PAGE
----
As the oil price has dropped more than 70 percent since the summer of 2014, the oil industry is facing its deepest downturn in more than two decades.
The price of oil has decoupled from the actual cost of production; it is becoming unprofitable and the effects are being felt across the globe.
Nigeria and Angola, Africa's two biggest oil producers, are both in talks with the World Bank about support for their strained state finances.
Budgets in Russia, Venezuela, Colombia, Ecuador, Mexico, Saudi Arabia and Canada are in deficit, which means cuts in public spending.
Big oil is cutting jobs and capital spending, in fact BP just reported its worst annual loss in 20 years, and Shell reported an 80 percent slide in profits for 2015.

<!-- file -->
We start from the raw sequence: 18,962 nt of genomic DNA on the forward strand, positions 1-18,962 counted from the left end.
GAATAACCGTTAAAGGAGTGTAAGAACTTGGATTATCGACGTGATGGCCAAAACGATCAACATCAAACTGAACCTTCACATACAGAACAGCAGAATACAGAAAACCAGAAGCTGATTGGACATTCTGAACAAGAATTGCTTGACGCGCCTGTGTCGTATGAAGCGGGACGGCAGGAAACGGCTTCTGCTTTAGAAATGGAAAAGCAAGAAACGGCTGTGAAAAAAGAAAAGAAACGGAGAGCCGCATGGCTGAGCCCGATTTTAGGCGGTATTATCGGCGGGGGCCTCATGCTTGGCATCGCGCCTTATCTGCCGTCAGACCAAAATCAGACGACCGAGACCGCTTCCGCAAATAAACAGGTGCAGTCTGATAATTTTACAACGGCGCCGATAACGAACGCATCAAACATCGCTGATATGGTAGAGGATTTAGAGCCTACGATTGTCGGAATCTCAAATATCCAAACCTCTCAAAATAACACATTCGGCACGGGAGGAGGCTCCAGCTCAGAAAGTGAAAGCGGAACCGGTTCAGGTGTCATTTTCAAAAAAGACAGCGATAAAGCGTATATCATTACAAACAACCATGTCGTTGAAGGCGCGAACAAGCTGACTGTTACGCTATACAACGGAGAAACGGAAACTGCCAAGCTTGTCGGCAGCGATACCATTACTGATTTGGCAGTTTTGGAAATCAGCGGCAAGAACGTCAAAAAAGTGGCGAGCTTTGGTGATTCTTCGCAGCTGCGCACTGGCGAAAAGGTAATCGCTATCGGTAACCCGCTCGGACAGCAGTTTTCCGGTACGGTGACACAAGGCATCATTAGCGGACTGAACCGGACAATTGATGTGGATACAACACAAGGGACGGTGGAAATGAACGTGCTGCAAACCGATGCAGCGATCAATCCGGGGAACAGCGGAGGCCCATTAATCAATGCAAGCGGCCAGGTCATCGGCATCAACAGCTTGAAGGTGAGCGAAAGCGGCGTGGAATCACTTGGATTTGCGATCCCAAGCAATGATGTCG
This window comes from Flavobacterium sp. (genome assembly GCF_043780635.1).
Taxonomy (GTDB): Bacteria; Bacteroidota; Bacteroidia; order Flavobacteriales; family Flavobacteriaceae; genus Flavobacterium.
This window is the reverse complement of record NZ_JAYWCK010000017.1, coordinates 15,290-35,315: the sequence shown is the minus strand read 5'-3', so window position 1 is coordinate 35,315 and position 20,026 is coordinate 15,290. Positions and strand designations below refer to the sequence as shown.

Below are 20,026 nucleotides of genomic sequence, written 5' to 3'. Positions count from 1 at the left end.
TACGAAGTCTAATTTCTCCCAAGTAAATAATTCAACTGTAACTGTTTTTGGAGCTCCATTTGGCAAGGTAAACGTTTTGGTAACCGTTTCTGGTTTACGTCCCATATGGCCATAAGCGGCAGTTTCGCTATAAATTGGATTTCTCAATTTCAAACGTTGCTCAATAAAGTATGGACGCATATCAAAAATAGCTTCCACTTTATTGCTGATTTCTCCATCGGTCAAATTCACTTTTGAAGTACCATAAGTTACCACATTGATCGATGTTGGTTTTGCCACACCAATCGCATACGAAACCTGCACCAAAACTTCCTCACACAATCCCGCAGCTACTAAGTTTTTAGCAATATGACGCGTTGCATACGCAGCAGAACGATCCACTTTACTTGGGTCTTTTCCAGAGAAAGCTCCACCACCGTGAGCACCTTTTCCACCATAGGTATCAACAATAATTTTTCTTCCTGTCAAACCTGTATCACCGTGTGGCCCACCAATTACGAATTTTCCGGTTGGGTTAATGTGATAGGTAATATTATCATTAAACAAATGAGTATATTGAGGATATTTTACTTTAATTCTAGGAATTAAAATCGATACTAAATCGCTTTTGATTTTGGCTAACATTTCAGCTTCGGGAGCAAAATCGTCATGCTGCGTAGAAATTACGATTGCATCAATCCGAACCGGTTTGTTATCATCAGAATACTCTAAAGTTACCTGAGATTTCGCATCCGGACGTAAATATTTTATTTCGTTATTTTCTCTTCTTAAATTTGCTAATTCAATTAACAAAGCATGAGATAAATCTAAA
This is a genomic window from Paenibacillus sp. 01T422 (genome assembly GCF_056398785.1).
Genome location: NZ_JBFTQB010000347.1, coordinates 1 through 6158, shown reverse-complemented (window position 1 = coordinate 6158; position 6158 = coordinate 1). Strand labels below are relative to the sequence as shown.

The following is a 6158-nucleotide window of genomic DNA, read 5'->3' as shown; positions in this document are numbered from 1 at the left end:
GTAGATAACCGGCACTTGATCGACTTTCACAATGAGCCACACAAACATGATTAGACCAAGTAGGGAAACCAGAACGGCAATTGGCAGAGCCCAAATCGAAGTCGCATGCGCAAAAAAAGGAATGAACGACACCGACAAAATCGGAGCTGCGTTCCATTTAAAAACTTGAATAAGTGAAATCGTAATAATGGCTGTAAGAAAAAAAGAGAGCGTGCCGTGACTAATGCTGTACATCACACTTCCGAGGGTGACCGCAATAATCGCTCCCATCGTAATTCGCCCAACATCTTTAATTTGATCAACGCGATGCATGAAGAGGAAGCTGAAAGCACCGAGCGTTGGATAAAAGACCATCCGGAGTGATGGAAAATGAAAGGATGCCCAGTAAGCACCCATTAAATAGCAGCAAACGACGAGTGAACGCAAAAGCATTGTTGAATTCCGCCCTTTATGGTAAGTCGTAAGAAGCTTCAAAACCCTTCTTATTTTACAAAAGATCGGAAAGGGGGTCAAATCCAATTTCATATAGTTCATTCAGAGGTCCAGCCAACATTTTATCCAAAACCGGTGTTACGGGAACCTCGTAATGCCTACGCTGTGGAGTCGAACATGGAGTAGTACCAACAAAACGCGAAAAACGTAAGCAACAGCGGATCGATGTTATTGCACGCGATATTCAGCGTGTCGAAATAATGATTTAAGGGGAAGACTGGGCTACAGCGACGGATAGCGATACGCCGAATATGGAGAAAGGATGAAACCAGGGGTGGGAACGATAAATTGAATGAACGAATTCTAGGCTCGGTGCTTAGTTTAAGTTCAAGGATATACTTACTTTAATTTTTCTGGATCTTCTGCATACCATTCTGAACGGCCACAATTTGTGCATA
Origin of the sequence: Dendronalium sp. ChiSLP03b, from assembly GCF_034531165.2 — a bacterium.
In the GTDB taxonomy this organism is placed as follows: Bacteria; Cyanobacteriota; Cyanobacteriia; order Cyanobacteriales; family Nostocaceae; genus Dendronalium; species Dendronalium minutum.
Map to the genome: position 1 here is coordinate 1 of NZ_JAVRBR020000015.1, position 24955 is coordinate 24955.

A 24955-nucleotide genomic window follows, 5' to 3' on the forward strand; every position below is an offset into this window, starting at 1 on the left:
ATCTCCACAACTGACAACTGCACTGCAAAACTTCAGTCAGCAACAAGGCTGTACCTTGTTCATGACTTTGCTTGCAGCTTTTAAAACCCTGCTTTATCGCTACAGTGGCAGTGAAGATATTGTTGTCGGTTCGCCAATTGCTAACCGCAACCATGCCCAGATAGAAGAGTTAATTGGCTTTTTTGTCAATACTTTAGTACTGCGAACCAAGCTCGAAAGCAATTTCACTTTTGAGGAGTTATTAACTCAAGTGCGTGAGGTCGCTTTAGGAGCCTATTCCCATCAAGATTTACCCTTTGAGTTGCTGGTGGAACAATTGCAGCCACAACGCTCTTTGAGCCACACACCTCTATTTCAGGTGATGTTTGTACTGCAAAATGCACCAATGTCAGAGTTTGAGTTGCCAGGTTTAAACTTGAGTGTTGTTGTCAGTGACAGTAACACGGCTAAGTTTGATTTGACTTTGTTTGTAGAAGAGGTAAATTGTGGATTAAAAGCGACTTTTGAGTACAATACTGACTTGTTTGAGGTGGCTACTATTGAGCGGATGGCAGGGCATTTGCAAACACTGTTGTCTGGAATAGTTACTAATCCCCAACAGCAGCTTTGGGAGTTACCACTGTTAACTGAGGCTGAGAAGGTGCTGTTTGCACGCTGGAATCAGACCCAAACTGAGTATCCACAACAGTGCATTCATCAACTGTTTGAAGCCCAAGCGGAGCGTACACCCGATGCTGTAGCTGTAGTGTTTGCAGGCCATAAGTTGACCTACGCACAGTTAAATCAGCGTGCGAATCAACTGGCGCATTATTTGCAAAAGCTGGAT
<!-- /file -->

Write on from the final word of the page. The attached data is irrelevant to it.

But there are winners too: China, India, Japan, and South Korea are among the largest importers of oil, so they are benefiting from the dropping oil price.
We are backtracking the demise of oil - from production companies in the North Sea to a former Caspian tiger fallen on hard times, Kazakhstan, to find out who are the winners and losers of the oil price drop and what it means for the people.
Also on Counting the Cost: Ireland is now the fastest growing economy in the EU, but has its post-bailout success come at the expense of the country's poor?
And how will it affect Ireland's economy and its people if its closest neighbour, the UK, decides to leave the European Union?
Plus, after years of negotiations, the controversial Trans-Pacific Partnership Agreement (TPPA) has been signed at a ceremony in New Zealand. But sealing the deal on paper doesn't mean an end to the opposition, so what is the future of TPPA?
Source: Al Jazeera